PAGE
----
Please don't kill me, Obama

Why I created a petition for the president to create a "do not kill" list -- and why you should sign it

Published May 31, 2012 7:23PM (EDT)


In the trio of unalienable rights outlined in the Declaration of Independence, the reason "life" was listed first should be obvious: If you aren’t alive, you can’t have liberty or pursue happiness (or much of anything else, for that matter). That’s why this week’s revelations about President Obama personally overseeing a "Kill List" is so significant -- the president’s extralegal actions undermine the very right from which all other rights exist. And it’s why I launched an official White House petition asking the president to create a "Do Not Kill" list that would at least allow Americans to protect themselves from being deprived of their lives at the hand of the president.

Following the lead of other government-administered lists like the "Do Not Call" list and the "No Fly" list, the petition’s proposal is straightforward. It reads:

The New York Times this week reports that President Obama has created an official "Kill List" that he uses to personally order the assassination of American citizens. Considering that the government already has a "Do Not Call" list and a "No Fly" list, we hereby request that the White House create a "Do Not Kill" list in which American citizens can sign up to avoid being put on the president’s "Kill List" and therefore avoid being executed without indictment, judge, jury, trial or due process of law.

Sadly, the need for the government to create a "Do Not Kill" list is no longer theoretical. As the Times (and other media) have reported, the president ordered the execution of American citizen Anwar al-Awlaki without so much as charging him with a single crime, much less convicting him of one. The Times reports that in doing so, the Obama administration issued a memo claiming that the Fifth Amendment’s guarantee of due process (i.e., a right to formal charges and a trial by a separate co-equal branch of government) can now "be satisfied by internal deliberations in the executive branch." As if underscoring the extrajudicial nature of the actions, even the memo remains secret.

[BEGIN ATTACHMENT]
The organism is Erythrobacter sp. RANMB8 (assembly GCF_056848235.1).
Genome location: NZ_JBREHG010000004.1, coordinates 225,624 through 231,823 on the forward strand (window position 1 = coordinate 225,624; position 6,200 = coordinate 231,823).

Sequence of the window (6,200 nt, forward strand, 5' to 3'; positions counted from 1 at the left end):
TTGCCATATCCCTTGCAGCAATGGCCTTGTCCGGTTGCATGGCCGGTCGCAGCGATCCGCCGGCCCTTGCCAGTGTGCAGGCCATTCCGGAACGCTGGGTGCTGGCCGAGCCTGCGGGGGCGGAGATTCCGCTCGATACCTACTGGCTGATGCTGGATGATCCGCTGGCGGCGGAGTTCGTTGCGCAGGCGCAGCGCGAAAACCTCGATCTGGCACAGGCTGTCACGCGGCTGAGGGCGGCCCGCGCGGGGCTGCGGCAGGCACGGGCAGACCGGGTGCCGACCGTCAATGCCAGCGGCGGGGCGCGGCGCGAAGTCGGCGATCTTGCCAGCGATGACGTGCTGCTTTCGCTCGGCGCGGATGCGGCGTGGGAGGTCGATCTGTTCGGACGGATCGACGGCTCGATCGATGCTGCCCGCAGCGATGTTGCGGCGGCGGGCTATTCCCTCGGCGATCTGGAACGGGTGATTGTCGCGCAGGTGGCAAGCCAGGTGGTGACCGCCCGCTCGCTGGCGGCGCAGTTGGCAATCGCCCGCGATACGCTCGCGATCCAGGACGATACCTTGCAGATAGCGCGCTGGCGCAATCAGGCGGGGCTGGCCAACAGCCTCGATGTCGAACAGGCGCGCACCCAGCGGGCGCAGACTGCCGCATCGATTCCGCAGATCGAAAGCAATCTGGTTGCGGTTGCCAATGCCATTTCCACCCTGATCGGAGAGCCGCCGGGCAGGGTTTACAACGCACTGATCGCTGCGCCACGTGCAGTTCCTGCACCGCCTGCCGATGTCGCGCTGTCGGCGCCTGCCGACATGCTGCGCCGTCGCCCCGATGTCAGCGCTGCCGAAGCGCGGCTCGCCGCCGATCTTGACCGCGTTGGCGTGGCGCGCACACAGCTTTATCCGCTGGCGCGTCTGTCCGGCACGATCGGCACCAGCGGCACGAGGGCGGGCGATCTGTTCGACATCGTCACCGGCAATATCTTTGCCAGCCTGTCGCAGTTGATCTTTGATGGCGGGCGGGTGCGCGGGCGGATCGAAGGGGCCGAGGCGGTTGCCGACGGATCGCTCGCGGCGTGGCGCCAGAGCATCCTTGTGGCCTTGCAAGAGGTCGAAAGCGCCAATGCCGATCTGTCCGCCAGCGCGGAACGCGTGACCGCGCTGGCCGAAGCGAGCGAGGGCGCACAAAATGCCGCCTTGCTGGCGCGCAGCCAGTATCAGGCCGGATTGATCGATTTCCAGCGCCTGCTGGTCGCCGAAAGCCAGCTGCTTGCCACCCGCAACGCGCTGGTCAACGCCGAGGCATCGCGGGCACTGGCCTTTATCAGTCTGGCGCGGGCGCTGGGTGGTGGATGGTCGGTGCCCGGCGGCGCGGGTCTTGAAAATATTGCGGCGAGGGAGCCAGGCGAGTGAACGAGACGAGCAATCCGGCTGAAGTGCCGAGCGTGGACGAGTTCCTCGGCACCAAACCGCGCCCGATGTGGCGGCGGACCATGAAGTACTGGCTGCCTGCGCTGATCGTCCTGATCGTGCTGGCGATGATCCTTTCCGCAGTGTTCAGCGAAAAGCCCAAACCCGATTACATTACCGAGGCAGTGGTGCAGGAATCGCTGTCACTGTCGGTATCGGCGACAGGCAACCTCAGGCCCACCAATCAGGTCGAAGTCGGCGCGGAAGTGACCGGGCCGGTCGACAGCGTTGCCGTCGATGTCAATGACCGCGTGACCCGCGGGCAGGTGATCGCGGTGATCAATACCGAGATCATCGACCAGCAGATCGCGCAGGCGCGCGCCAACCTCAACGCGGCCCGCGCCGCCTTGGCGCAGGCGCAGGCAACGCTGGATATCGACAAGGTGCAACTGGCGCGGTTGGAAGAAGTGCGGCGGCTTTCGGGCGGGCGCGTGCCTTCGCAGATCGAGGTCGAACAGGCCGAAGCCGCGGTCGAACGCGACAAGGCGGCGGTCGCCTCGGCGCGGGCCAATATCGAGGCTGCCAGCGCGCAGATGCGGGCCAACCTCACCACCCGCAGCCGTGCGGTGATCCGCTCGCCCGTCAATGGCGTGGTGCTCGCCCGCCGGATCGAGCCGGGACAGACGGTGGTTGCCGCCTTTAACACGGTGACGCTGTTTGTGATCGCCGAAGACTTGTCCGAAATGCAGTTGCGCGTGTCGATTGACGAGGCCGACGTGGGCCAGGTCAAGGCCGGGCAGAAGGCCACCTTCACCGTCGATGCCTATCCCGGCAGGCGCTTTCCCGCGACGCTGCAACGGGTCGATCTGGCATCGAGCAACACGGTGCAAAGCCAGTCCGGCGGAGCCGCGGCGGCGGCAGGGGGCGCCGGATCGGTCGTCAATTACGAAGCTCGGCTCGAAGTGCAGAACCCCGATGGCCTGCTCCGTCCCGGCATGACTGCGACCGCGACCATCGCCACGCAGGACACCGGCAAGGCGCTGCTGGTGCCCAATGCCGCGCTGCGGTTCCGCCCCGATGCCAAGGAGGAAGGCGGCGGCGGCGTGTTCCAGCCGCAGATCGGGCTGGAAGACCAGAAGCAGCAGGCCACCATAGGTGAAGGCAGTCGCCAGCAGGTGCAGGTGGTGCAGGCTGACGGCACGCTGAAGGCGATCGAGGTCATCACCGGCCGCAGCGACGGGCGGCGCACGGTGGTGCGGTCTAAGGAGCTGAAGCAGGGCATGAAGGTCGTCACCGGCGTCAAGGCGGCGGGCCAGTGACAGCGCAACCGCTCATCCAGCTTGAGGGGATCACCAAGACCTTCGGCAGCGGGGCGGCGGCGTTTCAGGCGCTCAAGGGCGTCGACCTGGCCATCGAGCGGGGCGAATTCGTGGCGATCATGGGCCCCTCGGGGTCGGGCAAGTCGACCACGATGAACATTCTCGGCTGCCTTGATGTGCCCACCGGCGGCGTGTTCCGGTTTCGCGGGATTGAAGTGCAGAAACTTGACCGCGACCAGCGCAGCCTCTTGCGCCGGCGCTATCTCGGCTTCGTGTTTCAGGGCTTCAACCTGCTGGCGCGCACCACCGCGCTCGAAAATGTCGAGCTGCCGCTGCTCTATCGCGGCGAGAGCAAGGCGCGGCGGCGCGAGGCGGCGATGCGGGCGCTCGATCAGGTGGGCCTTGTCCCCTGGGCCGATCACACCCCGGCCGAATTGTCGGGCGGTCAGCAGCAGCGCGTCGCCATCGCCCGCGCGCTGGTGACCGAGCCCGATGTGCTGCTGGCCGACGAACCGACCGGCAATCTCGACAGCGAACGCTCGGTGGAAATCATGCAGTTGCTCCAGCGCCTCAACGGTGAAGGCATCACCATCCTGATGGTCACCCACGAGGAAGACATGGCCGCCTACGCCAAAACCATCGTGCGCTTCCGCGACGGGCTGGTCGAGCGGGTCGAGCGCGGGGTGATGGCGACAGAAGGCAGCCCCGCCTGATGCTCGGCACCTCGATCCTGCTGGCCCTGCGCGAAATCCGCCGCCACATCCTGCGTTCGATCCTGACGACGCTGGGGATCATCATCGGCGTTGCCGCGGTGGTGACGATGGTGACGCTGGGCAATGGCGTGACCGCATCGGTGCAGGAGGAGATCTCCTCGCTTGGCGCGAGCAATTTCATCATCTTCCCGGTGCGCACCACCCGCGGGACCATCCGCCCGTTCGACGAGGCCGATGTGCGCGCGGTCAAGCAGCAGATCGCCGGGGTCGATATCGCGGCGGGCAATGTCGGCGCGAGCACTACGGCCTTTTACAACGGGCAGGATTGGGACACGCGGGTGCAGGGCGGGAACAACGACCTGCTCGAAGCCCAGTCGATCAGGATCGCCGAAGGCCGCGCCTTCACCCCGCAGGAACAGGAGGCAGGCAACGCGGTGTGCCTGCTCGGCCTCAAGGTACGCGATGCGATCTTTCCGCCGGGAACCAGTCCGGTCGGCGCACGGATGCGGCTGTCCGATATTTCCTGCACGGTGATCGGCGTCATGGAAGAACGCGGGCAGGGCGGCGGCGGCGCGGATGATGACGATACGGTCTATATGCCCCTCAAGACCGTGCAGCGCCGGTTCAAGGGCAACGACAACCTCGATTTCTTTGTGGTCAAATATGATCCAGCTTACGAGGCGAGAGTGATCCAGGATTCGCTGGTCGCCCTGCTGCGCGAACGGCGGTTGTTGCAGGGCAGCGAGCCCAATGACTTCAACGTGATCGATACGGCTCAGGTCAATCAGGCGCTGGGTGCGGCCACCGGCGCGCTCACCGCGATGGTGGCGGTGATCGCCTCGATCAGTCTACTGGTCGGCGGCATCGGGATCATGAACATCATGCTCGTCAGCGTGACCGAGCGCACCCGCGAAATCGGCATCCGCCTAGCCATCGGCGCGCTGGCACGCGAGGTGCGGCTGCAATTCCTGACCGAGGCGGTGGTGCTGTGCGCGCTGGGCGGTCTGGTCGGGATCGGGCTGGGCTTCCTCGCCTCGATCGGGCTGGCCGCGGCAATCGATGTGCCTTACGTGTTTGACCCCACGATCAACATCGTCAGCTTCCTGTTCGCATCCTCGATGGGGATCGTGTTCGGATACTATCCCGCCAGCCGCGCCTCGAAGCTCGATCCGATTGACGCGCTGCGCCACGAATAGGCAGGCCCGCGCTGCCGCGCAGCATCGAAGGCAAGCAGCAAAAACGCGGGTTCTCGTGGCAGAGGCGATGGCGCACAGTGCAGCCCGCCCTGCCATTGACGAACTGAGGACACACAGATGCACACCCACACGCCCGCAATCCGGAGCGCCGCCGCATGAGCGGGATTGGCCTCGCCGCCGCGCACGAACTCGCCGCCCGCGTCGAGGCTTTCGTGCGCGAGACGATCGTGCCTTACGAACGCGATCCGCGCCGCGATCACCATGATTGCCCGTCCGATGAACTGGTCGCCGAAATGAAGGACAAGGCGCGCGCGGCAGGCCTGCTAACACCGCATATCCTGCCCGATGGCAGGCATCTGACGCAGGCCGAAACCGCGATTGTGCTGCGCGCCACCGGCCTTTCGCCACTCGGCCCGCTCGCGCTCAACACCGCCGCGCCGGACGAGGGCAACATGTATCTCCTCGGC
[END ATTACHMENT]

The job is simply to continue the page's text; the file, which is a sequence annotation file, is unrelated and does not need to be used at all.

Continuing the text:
Today, this kind of execution has become the norm. According to the Times, since the al-Awlaki killing, the White House now convenes "Terror Tuesday" meetings attended by various agency officials and President Obama’s top reelection strategist, David Axelrod. These meetings are specifically focused on deciding which American citizens and foreigners will next face due-process-free assassination. The newspaper additionally reports that the administration's official rationale is that anyone the president orders killed is, by definition, "up to no good." As Philadelphia Daily News columnist Will Bunch notes, that's the same word-for-word rationale George Zimmerman used to justify hunting down Trayvon Martin.

This all underscores why we need a "Do Not Kill" list -- and thanks to the White House’s new petition system, there’s a chance we can make that a reality. If we get 25,000 signatures, the administration will have to consider the proposal and issue a public response to it. I hope everyone reading this will click here to sign the petition, forward it on to your friends, post it on your Twitter feed and post it on your Facebook page.

If we want the most unalienable of rights to survive, we must speak out now and force the president to at least give us one way to avoid his execution orders.

By David Sirota

David Sirota is a senior writer for the International Business Times and the best-selling author of the books "Hostile Takeover," "The Uprising" and "Back to Our Future." E-mail him at, follow him on Twitter @davidsirota or visit his website at

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Barack Obama National Security